MERCER — Veteran small-engine pilot Alton Carter said knew he was in trouble when his aircraft’s engine quit in the sky over Mercer Tuesday morning.

Carter, 75, of Industry, said he quickly radioed his friend Donald Carr of Skowhegan, who also was flying Tuesday morning, telling him he was looking for an open field in which to land.

“I called him on the radio when I was going down — he was in the air,” Carter said. “So he just flew over and found out where I was at; he went back to Norridgewock and drove out to pick me up.”

Carter said he had taken off in his homemade “experimental” aircraft from the Central Maine Regional Airport in Norridgewock earlier Tuesday, at one point reaching an altitude of 2,000 feet. The Norridgewock airfield is about four miles north of the accident scene, police said.

“I just lost the engine,” Carter said as he and Carr were leaving the scene. “She just died down and wouldn’t restart.”

He brought the plane down in a soggy hay field off Elm Street, two miles from U.S. Route 2.

Carter walked away from the crash with only “a rash” from the seat belt, he said. The crash happened around 10 a.m. near the True farm in rural Mercer.

An investigator from Federal Aviation Administration in Portland was sent to Mercer Tuesday following the crash, police said. The investigator’s report was not yet available late Tuesday afternoon.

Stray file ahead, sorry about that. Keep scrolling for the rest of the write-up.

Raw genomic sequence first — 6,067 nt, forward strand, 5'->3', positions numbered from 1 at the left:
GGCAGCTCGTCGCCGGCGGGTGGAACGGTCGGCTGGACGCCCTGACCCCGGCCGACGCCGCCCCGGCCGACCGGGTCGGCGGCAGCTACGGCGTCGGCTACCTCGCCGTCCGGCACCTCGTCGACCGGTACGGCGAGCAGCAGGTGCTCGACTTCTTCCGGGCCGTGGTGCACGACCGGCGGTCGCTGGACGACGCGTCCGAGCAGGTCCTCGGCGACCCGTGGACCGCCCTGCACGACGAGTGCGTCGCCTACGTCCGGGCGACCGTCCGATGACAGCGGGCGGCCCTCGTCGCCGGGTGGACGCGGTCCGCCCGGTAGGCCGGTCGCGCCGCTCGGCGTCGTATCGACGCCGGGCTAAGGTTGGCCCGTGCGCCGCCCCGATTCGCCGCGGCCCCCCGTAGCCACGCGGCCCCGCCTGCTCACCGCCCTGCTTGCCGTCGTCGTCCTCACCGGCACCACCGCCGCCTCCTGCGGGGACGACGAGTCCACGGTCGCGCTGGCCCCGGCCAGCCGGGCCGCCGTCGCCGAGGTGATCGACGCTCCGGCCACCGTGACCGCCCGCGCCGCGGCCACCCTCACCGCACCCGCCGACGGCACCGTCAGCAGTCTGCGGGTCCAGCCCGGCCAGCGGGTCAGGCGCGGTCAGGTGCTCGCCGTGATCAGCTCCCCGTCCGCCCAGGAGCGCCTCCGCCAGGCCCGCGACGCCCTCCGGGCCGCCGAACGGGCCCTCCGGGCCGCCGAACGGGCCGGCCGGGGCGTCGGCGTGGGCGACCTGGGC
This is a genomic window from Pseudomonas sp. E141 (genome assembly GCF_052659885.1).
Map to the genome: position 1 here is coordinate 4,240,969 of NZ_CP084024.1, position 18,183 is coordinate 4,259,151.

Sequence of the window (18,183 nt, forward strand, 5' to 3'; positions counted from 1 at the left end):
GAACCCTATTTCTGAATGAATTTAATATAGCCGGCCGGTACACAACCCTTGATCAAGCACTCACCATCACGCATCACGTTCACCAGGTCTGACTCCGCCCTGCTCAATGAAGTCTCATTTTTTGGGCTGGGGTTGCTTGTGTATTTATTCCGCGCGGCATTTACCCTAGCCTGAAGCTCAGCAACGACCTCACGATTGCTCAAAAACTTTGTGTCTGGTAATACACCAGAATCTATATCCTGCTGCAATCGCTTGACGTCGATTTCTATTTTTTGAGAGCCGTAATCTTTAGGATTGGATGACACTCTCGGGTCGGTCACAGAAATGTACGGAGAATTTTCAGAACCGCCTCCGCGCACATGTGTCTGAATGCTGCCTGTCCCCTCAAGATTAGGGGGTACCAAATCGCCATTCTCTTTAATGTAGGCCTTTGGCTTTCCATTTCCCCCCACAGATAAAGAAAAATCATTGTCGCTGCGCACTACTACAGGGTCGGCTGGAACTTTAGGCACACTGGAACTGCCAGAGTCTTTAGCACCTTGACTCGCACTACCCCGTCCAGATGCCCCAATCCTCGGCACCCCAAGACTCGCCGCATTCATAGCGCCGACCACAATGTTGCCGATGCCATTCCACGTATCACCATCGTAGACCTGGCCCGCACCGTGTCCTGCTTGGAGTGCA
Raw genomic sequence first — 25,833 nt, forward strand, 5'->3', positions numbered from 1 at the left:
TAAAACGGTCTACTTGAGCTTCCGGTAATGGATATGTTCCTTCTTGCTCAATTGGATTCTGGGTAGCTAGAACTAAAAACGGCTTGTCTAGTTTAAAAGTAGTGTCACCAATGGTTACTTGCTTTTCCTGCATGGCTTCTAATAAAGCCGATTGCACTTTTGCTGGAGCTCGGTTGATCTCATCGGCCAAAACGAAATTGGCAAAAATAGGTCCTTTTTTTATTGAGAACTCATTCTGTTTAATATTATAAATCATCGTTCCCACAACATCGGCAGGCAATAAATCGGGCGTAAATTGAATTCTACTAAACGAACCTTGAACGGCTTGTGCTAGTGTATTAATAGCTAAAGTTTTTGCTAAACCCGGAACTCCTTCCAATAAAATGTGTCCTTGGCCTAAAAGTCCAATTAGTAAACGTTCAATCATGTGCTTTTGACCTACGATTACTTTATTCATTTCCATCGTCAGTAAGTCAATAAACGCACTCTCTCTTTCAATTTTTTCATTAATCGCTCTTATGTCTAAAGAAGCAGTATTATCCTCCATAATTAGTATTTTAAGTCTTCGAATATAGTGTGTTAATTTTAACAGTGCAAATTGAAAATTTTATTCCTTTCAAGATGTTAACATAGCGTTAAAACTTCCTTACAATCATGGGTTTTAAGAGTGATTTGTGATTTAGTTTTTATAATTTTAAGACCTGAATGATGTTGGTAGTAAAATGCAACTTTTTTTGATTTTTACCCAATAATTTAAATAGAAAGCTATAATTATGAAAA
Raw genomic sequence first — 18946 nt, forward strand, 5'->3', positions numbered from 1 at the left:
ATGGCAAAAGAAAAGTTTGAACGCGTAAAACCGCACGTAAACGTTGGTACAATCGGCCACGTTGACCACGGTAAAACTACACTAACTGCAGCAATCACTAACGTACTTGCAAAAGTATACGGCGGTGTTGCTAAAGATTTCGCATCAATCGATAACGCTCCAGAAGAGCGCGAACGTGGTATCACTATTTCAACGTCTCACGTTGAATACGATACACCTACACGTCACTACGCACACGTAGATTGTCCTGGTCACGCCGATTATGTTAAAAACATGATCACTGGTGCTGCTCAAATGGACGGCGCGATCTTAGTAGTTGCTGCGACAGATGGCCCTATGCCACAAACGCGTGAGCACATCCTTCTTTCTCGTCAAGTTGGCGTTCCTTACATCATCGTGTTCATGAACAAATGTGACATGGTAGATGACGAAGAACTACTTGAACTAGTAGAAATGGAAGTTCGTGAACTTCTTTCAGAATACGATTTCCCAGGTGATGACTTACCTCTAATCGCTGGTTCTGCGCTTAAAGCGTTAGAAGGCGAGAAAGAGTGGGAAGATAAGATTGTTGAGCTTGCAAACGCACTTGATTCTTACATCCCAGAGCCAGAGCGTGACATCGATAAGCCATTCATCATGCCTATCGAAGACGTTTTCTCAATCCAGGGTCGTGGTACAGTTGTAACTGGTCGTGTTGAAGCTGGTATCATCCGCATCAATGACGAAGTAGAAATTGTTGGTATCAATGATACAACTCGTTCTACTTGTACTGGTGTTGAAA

“I was sitting on the porch and he was circling to come around, so he could land,” said Vivian Doyle of Elm Street in Mercer, who saw the incident. “He hit that hill and the tail came up — my husband said that his engine quit.”

Deputy Ritchie Putnam of the Somerset County Sheriff’s Department was the local investigator at the scene. Putnam said the plane’s engine apparently failed, leaving Carter looking for a safe place to touch down.

He said the wheels of the plane became mired in the wet ground when it landed, tipping the nose forward and rolling it over.

He said local authorities are required to notify the FAA in all plane crashes.

“It’s a single-engine, homemade, experimental aircraft,” Putnam said at the scene.

Putnam said fire and emergency personnel from Norridgewock responded to the scene and maneuvered the small yellow plane upright. He said such planes are licensed to fly and Carter is a licensed pilot.

Putnam said Carter was lucky he didn’t hit any of the trees that make a wide ring around the hayfield.

Carter, who appeared unmoved by the potentially deadly ordeal, said he has been flying homemade experimental aircraft since 1970, but never went down in one before.

“I was up fairly high so I could see — there are a lot of fields around,” he said.

Carter said an aircraft such as his can be purchased as a kit for home assembly for about $10,000. They are called “experimental” because you build it yourself, he said. Carter said he has had three such homemade planes in the past; this one, he said, was built in 2001.

A pilot from Farmingdale was killed in Mercer in 2002 when his experimental plane crashed into cables over the Sandy River about four miles west of the Norridgewock airport.

Daniel Blake, 47, probably never saw the cables, police said at the time. Blake had touched down briefly in Norridgewock before taking off for a return trip home.

Doug Harlow — 474-9534

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